4 min read

How to Build Your App Reviews without Resorting to Review Exchanges

This post talks about how to get good reviews for app without the help of review exchanges

One of the most critical factors in increasing app downloads is the number of positive and high-star rated reviews the app has when the customer lands on the app’s page.

Though the app’s title and keyword usage play a key factor in bringing up the app during customer’s search in the app store, and the descriptions substantiates the app’s uniqueness, reviews play the final nudging role in creating a perception of the game or the app that makes it download-worthy.

Let’s call it the popularity problem.

It’s human psychology. Think about it this way, you’re searching for an app related to increasing productivity. A number of apps appear for the search keywords you have used. How do you sift through the apps? The ones at the top, followed by the ones with the most star ratings (reviews) and number of downloads.

This has many developers searching for ways to add reviews to their app, mostly during the period before announcement and official launch. One way of doing that is to share a prelaunch version with niche bloggers and let them review it for you, the second one is to exchange reviews with other app developers.

The later can be devastating for the lifecycle of the app.

In this post I will discuss and argue how getting reviews from actual users instead of exchanging reviews from app developers can help app developers make their app successful.

Importance of Reviews for App

From a Discovery perspective: ratings and reviews are considered as metadata for search and can even help to categorize your app in search results according to news which broke this week on TechCrunch on possible enhancements Apple is making from their recent acquisition of Chomp, a leading app search engine, which uses customer feedback to influence discovery. If this is true, then gaining reviews becomes key for app publishers not only to get valuable feedback but also to ensure that their page is rich with keywords which can help them be found in search results.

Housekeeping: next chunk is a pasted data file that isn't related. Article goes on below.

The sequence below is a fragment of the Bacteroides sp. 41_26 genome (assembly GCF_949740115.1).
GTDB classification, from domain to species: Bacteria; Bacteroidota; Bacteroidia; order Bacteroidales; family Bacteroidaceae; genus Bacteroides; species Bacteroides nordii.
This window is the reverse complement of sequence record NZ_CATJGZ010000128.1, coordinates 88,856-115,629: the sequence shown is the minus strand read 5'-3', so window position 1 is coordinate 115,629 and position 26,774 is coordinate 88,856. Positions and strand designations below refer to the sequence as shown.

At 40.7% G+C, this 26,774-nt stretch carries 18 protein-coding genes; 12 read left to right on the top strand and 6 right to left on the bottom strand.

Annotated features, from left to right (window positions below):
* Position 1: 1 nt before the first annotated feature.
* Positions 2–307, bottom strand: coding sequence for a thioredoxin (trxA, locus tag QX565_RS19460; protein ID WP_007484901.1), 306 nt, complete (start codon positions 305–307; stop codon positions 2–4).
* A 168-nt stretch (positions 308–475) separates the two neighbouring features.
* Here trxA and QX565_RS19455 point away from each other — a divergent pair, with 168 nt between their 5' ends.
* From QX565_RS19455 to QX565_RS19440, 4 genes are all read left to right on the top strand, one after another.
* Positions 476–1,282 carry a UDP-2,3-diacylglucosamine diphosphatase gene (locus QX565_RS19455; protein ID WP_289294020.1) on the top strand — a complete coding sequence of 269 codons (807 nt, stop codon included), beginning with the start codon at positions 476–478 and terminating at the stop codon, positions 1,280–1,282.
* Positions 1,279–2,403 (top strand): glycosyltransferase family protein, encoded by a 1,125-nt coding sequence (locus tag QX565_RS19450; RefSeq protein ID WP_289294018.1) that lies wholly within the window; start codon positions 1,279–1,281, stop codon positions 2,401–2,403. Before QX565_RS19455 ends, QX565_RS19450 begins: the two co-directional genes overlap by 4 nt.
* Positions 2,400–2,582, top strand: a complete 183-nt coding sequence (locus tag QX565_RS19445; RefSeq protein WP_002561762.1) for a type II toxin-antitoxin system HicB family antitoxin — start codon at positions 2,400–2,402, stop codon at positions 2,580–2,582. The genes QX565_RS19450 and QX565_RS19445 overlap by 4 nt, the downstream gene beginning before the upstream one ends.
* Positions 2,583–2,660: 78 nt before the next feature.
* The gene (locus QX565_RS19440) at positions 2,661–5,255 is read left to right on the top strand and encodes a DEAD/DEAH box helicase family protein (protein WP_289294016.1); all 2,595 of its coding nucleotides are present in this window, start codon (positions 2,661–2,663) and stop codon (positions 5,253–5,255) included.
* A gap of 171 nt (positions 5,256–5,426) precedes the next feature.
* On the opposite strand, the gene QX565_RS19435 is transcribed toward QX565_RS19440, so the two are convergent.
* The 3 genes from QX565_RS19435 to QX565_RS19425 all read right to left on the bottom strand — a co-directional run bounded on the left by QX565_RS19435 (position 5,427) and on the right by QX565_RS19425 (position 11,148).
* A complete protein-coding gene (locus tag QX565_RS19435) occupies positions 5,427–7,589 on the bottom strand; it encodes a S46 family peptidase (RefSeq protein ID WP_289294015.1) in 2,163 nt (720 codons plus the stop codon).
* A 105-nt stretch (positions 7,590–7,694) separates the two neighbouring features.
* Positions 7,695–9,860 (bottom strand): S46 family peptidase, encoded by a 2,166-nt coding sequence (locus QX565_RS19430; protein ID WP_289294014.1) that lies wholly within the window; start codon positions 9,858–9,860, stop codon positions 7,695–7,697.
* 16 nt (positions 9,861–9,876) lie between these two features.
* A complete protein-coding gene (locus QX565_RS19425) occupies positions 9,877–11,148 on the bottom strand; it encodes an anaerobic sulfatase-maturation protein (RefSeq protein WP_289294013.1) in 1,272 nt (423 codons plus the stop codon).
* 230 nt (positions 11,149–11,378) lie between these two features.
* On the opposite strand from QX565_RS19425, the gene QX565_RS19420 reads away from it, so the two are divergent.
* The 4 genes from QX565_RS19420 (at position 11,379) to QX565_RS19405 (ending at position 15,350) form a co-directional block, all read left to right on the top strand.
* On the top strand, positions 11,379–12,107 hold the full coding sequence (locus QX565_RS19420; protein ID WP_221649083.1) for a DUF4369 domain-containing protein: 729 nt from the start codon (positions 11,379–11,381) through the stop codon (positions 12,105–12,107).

From a Download perspective: ratings and reviews could mean the difference of a potential user downloading your app over direct competitors – especially in list view on the device.

The Best Sources of Getting Reviews

Some of the best methods for getting meaningful reviews include:

  • Pitching the app to bloggers and journalists
  • Pitch it to review sites and get featured on their “best of [category] for [month/week, etc]”
  • Content creation
  • News-jacking

Pitching Your App to Bloggers and Journalists

Bloggers and journalists are always looking for engaging content for their readership. A new app that  can answer some of the pressing concerns of their visitors (health, entertainment, games, etc.) will be welcomed.

However, choose who you pick carefully. You want to leverage their trust and fan base to boost your app’s reach for reviews. This means their website should have an active community base, one that willingly engages in discussions through the comments section. Select niche bloggers and journalists and pitch only if you believe their target audience is the right match for your app.

Pitching Your App to Review Sites

Relax. They’re not illegal. Check the list of youtubers that review sites, some interesting review sites, or even a reddit. They are like the movie and game critics “committed” to keeping the app world clean and to weed out the bad ones from the mix.

Search through their categories and find the ones where your app can get featured. The best options would be their monthly and category-based listicles and reviews. Find sites that feature every month’s best releases and discoveries for different categories. Pitch it to them.

Create Content around Your App

People want to read engaging content. Write authoritatively about topics the niche your app is targeting, create guides and resources, and pitch your app as a CTA at the end of the post. You already know a lot about the niche to have created the app, so talk about the problems in more detail through blogs, articles, or curate content from other niche experts and introduce your app through them. Remember, introducing an app is far different from selling the app.

News Jacking

People want to remain abreast of the latest news. Why not get on the bandwagon of the current raging news and use it to get an angle on your app? It’s similar to writing content, except you’re leveraging the latest trends to boost your app for the short haul.

All the best!

This blog post is based in the advice given by successful app entrepreneurs in the App Entrepreneurs and Marketers Group. Stay tuned for more informative and insightful posts from us!

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